A bolometer is an instrument for measuring electromagnetic radiation by allowing the radiation to heat a metal whose electrical resistance is dependent upon its temperature. As the material heats, the change in resistance is noted.
Bolometers measure a relatively wide range of frequencies, thus are more suited to measuring energy over a wide range or estimating the total incident energy from a source.
Bolometers are not necessarily the most sensitive instruments at some frequencies. They can be made competitive in the submillimeter to 1 mm range (far infrared). To achieve sensitivity, such bolometers are run near absolute zero.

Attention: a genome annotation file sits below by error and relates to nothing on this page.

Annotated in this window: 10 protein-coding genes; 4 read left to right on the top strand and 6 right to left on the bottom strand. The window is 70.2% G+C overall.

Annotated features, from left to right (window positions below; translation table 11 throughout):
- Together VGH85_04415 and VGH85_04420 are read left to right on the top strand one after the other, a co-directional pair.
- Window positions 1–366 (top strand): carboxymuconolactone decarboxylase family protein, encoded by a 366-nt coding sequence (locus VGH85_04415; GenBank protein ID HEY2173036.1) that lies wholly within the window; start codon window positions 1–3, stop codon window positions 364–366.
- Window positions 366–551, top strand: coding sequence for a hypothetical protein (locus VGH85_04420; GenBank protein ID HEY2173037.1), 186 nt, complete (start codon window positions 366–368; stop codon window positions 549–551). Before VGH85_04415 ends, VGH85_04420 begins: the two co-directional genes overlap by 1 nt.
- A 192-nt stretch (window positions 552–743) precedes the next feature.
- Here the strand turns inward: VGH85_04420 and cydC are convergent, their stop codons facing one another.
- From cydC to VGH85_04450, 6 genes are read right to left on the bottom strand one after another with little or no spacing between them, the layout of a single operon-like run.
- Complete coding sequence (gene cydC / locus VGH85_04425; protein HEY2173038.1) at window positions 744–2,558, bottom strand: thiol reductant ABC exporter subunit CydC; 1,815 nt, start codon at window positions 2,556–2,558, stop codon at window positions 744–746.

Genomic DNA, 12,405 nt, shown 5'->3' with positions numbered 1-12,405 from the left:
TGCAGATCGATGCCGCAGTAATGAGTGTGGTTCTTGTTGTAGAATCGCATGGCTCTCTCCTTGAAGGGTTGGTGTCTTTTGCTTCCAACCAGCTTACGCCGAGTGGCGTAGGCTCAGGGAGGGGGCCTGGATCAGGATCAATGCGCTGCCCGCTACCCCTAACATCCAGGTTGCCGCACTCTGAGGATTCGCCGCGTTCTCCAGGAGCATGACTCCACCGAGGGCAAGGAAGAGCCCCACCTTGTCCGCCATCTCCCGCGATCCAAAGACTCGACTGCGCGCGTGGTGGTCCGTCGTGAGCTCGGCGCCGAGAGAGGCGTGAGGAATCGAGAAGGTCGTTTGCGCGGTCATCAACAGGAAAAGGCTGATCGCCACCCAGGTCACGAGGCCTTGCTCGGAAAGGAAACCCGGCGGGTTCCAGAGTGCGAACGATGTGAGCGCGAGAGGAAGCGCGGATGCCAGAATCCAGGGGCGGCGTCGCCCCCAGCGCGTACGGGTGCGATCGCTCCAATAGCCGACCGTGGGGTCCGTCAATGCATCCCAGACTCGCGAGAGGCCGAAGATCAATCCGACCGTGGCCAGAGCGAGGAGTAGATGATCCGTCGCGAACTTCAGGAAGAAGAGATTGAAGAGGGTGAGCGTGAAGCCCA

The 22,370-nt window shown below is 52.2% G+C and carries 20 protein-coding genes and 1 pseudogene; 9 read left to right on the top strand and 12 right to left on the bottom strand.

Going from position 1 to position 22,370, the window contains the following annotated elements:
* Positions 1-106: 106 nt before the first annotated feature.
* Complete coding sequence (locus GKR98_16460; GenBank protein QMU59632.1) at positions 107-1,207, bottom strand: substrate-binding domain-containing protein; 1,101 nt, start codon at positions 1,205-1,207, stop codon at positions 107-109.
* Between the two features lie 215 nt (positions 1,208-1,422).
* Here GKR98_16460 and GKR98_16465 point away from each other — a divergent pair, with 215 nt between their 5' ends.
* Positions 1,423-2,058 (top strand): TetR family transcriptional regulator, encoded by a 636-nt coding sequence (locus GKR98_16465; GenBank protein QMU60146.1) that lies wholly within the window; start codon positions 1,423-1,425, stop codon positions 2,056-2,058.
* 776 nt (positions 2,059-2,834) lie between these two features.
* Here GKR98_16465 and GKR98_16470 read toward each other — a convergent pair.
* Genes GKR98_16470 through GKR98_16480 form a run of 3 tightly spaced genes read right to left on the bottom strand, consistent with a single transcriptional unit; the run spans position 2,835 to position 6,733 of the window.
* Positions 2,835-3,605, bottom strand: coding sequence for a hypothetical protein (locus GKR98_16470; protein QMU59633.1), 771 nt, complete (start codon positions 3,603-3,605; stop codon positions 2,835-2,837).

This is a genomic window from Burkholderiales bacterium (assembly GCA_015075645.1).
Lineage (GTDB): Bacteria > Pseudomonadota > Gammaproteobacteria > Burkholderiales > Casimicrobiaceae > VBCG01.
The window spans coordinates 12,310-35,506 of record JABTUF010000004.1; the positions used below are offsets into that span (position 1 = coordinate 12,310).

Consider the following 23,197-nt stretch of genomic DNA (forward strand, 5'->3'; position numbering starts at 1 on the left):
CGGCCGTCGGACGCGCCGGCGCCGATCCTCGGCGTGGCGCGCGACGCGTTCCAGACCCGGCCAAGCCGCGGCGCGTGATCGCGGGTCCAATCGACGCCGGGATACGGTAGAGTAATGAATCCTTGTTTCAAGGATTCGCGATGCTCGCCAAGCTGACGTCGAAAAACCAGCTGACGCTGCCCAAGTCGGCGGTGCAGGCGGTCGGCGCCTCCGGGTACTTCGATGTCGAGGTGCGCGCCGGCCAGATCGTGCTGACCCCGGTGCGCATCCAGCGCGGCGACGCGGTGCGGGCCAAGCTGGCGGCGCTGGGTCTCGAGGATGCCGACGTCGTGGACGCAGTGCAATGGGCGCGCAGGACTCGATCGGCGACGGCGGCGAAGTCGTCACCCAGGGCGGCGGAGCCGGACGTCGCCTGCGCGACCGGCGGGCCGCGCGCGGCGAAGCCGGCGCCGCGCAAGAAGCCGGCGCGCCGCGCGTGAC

Micro-bolometers are used for imaging, with on the order of 100 × 100 pixels, and more recently approaching 1000 × 1000.
Note that the adjective bolometric which has the obvious meaning "having to do with bolometers" is very often used to imply the sum of all EMR, e.g., from a source. This is the use in terms like bolometric correction, bolometric luminosity, and bolometric magnitude. This came about because bolometers do indeed measure the power of the EMR striking it across a wide band, wider than many other instruments, though they are not actually perfect in that regard, and an Earth-bound bolometer will necessarily miss radiation not in atmospheric windows.